That said, I did enjoy stitching the piece and have learnt a lot from it. As they say, you learn more from your mistakes than you do from your successes.

Happy Stitching

Monday, 22 May 2017

The Island - trees

For Maggie

Although I completed this piece several months ago, I have not been able to find the motivation to write about it. I will explain why in the final post in this series.

I studied many pieces of white work before designing and stitching The Island. A technique often employed to define the separate elements of the design is a technique called trailing whereby a padding thread is stitched down with closely placed couching stitches. The core can be as fine or thick as desired and can even tapper from one thickness to another. The trees on my island, although individual shapes, are not that distinctly separate from each other so I did not want a definitive edge to them. Rather than outlining each tree I planned to use different filling patterns to distinguish between them, using the same pattern for trees of the same type.

© Carol-Anne Conway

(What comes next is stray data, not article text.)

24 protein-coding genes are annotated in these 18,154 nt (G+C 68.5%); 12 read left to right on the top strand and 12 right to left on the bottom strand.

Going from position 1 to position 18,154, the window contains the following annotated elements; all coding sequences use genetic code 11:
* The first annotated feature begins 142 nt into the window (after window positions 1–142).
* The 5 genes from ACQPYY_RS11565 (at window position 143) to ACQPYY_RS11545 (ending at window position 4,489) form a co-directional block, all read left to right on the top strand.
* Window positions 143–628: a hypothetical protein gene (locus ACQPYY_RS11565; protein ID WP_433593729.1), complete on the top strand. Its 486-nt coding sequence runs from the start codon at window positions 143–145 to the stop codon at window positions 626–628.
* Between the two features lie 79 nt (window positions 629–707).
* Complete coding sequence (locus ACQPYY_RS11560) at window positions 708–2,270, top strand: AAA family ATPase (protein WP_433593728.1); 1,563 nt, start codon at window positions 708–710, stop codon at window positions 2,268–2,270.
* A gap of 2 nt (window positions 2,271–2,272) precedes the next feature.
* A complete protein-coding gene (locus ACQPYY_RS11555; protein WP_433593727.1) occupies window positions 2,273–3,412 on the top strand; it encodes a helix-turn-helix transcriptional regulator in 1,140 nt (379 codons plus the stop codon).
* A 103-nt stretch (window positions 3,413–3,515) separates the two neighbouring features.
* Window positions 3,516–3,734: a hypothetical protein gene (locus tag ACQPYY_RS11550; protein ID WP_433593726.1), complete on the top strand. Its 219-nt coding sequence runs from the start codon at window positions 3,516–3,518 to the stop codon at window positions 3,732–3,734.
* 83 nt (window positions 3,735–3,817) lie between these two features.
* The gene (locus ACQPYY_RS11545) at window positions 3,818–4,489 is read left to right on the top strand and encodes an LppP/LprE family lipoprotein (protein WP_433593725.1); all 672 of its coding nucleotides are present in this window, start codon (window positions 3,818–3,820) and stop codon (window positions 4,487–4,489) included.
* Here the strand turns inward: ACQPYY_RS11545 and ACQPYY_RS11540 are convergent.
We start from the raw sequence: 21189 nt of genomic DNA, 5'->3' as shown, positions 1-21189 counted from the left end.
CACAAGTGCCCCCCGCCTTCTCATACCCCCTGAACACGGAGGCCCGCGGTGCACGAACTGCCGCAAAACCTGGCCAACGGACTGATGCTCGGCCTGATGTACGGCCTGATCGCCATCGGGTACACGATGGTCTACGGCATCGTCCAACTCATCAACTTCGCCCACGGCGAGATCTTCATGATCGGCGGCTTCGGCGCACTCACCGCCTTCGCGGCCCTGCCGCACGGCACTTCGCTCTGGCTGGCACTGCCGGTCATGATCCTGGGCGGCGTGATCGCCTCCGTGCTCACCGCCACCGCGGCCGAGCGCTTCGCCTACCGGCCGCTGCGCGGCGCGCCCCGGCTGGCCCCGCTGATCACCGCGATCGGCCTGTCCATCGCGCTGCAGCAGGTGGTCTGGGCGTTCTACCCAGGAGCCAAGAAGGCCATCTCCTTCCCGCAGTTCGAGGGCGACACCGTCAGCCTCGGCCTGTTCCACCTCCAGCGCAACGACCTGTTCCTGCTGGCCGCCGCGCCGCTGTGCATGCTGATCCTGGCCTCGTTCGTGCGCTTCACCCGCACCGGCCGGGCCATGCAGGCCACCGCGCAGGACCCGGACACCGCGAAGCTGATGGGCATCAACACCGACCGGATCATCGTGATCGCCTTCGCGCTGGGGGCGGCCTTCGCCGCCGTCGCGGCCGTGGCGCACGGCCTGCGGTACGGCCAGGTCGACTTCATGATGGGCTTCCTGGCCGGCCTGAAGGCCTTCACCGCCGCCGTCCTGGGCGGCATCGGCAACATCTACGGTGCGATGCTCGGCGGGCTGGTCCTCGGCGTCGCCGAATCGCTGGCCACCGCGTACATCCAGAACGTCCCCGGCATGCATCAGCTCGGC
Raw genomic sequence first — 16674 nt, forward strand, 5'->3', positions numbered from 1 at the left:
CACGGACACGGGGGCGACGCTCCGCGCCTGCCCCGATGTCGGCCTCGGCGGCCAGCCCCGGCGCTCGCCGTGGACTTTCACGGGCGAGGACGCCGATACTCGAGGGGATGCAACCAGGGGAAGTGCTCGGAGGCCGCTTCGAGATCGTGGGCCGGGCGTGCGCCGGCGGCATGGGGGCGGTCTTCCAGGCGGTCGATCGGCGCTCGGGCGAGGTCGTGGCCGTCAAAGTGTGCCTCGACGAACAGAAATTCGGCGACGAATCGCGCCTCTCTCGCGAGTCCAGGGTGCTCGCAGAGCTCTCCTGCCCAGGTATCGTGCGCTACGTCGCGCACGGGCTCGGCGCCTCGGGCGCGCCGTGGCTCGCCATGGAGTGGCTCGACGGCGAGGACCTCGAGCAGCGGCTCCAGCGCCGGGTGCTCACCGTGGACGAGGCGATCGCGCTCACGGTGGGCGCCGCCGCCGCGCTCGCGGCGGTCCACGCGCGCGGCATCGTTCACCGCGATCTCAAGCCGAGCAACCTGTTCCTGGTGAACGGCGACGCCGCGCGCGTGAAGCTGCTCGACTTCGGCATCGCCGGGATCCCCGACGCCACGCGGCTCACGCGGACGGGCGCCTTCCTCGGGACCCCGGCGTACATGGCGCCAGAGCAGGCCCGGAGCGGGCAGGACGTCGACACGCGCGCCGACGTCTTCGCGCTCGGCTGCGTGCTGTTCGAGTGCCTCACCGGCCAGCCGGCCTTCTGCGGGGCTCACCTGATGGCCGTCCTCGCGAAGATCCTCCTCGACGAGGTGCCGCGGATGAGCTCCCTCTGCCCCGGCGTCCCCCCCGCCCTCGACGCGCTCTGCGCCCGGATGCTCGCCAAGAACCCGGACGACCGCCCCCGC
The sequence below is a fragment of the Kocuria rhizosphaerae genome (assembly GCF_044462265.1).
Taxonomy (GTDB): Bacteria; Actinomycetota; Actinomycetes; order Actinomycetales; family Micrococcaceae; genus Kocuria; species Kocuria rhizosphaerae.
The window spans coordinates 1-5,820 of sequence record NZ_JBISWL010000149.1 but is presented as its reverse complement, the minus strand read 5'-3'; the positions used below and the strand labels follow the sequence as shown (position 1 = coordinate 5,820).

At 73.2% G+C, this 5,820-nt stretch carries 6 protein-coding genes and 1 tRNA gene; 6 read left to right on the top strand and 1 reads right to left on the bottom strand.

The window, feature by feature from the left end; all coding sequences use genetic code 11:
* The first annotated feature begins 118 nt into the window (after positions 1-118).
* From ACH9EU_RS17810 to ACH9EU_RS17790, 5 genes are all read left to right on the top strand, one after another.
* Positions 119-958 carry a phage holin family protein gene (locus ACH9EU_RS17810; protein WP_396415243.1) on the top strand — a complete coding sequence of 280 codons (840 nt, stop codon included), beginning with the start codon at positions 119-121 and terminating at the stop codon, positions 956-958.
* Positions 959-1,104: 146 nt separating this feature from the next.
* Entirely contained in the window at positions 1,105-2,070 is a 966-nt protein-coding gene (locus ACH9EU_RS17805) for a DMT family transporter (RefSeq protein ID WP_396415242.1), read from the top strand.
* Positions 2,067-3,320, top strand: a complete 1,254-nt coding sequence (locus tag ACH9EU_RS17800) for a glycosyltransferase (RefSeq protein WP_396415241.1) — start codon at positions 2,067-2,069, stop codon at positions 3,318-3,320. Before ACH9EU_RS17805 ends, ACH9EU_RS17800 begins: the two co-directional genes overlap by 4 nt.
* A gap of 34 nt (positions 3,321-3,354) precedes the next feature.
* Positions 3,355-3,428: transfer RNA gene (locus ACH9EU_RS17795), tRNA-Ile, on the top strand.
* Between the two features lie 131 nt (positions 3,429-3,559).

© Carol-Anne Conway

For the tall poplar trees at the back I choose a pattern that I thought would emphasise their vertical silhouette but one that was subtle enough to let them recede into the background. I began with the longest section of each tree and worked to the left and right of this guide line to keep the pattern consistent.

© Carol-Anne Conway

© Carol-Anne Conway

I have a couple of books on White work; the RSN Essential Stitch Guide: Whitework by Lizzy Lansberry and Pulled Thread Embroidery by Moyra McNeill. I used these to select patterns to reflect the shape of the other trees and shrubs. I tried to use more intricate or textured patterns in the foreground.

© Carol-Anne Conway

I like the way the trees can be identified as individual shapes yet still merge into one another as they do in the original photograph but I think I should have chosen techniques that where more obviously different to give them more definition. What I really don’t like is that the pencil line is clearly visible. Also, I do not like the way the linen is puckering as a result of not lacing the sides!

Happy Stitching

Friday, 19 August 2016

The Island, A Study in White Work, part 1

I visited Blenheim Park several times to photograph potential subjects for my piece for the Celebrating Capability Brown exhibition. I had considered focusing on a tree or group of trees but my attention was constantly drawn to the Island and its reflection in the lake. I walked all around the lake taking photographs from every aspect but, of course, none of mine could match up to the professional photograph that Blenheim Palace had provided us for inspiration.